Album Amicorum in the Early Modern Period

While interning at LACMA in 2017, I came across a curious collection of 16th c. illustrations during an inventory project for special collections resources related to Costume & Textiles. This grouping of illustrations immediately struck me— one because of their small pocketbook-like size, and because of their depicted content:
preserved together in an archival box, the illustrations portrayed people and various scenes across the (mostly) upper echelons of society in Europe during the later half of the 16th century. Ascribed to each hand-colored illustration was a description for the viewer to contextualize the images:

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Venetian Courtesan, from Album Amicorum of a German Soldier, Italy, 1595. LACMA (M.91.71.1-.101)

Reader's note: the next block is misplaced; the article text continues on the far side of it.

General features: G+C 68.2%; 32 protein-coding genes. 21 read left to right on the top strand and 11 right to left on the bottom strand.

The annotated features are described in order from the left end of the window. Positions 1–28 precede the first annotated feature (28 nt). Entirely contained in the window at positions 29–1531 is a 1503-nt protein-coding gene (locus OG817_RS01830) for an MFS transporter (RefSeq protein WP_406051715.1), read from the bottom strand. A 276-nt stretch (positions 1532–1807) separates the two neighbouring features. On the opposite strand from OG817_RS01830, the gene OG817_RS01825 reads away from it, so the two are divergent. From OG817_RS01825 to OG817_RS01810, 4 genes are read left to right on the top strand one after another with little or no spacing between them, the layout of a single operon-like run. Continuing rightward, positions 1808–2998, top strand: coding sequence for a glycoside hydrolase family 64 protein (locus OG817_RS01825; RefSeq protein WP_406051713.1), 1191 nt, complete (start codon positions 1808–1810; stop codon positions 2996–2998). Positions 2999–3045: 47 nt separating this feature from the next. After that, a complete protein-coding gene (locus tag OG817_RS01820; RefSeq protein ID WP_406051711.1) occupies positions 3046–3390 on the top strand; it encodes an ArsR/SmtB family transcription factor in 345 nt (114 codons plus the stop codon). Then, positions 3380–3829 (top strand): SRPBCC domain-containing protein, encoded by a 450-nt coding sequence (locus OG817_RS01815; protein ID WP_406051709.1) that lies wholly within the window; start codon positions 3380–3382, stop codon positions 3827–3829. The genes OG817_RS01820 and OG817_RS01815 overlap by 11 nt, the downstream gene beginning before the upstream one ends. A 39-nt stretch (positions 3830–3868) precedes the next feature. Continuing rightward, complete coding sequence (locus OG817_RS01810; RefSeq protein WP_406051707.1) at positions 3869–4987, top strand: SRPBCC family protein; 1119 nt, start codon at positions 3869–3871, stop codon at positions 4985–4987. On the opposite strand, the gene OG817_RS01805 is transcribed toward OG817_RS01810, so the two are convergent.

Album/alba amicorum (also known modernly as Stammbuch), grew to popularity in German universities of the 16th century as an autograph book and friendship album between students and scholars. This is the origin of our modern yearbook tradition in primary school education in the United States, as German immigrants imported this custom in the 18th century. [1]

Moving outside of the sphere of universities in the early modern period, the album amicorum served a purpose that was not unlike our modern social media as a means of recording, and in a sense— a way of maintaining a recorded social network across Europe to gain favor and display social capital. Just like a Facebook timeline, these books took on a collaborative nature in terms of text. As Raashi Rastogi states in his essay Early Modern Alba Amicorum and Collaborative Memory: [2]